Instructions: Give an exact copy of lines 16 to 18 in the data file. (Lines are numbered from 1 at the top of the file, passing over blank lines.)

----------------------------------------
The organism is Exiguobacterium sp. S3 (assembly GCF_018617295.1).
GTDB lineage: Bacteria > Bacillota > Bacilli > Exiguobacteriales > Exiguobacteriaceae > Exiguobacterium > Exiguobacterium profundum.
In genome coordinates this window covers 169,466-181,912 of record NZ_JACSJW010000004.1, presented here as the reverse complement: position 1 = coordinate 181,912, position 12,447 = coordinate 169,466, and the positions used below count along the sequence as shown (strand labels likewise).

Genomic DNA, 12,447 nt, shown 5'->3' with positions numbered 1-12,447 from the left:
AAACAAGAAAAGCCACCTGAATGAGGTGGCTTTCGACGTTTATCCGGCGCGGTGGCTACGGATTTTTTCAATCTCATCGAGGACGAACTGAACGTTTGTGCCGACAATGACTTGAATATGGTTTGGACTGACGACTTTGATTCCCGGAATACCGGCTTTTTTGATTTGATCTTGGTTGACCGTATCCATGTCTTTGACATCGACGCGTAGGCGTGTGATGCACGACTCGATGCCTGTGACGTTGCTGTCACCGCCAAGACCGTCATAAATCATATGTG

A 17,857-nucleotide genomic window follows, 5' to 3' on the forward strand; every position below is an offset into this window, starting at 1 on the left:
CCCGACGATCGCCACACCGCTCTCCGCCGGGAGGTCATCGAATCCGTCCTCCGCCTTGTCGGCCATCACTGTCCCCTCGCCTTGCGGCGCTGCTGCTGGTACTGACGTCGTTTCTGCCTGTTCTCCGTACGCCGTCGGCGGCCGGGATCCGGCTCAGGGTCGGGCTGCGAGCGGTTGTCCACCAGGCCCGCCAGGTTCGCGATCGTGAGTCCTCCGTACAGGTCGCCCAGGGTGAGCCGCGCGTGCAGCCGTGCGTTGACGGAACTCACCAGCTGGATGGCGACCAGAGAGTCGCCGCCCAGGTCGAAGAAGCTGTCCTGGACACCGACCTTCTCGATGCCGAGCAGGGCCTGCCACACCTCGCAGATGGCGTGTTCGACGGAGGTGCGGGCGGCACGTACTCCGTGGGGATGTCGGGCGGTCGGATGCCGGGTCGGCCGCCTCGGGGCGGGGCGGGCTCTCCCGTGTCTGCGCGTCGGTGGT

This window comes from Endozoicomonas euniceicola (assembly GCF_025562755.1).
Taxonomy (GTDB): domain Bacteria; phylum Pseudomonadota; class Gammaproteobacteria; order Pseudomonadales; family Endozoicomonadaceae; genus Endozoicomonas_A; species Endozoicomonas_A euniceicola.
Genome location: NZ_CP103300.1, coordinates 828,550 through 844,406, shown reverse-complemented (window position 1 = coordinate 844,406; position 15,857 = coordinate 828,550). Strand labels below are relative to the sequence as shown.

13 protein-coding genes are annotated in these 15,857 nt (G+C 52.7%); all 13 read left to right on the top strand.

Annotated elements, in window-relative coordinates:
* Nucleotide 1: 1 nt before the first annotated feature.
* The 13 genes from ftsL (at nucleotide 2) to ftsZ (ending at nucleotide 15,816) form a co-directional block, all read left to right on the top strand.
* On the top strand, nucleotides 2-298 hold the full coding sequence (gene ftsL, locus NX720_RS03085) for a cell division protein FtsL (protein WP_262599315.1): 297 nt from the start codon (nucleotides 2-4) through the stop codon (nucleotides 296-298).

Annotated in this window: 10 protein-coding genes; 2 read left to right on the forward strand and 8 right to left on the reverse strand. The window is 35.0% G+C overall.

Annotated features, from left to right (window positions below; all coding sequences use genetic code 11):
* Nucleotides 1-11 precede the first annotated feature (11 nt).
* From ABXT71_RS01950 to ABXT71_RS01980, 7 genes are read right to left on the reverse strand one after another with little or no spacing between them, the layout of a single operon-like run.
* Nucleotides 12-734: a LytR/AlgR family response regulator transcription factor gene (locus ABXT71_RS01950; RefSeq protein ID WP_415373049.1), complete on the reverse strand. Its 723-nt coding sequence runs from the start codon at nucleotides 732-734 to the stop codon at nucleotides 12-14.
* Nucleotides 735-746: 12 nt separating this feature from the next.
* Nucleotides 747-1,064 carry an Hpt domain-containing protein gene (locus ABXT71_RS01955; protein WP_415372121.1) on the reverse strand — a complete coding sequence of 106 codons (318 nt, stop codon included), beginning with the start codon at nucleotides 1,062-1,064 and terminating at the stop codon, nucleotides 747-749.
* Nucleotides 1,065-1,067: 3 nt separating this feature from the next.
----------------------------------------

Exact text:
Annotated in this window: 10 protein-coding genes; 2 read left to right on the forward strand and 8 right to left on the reverse strand. The window is 35.0% G+C overall.

Annotated features, from left to right (window positions below; all coding sequences use genetic code 11):
* Nucleotides 1-11 precede the first annotated feature (11 nt).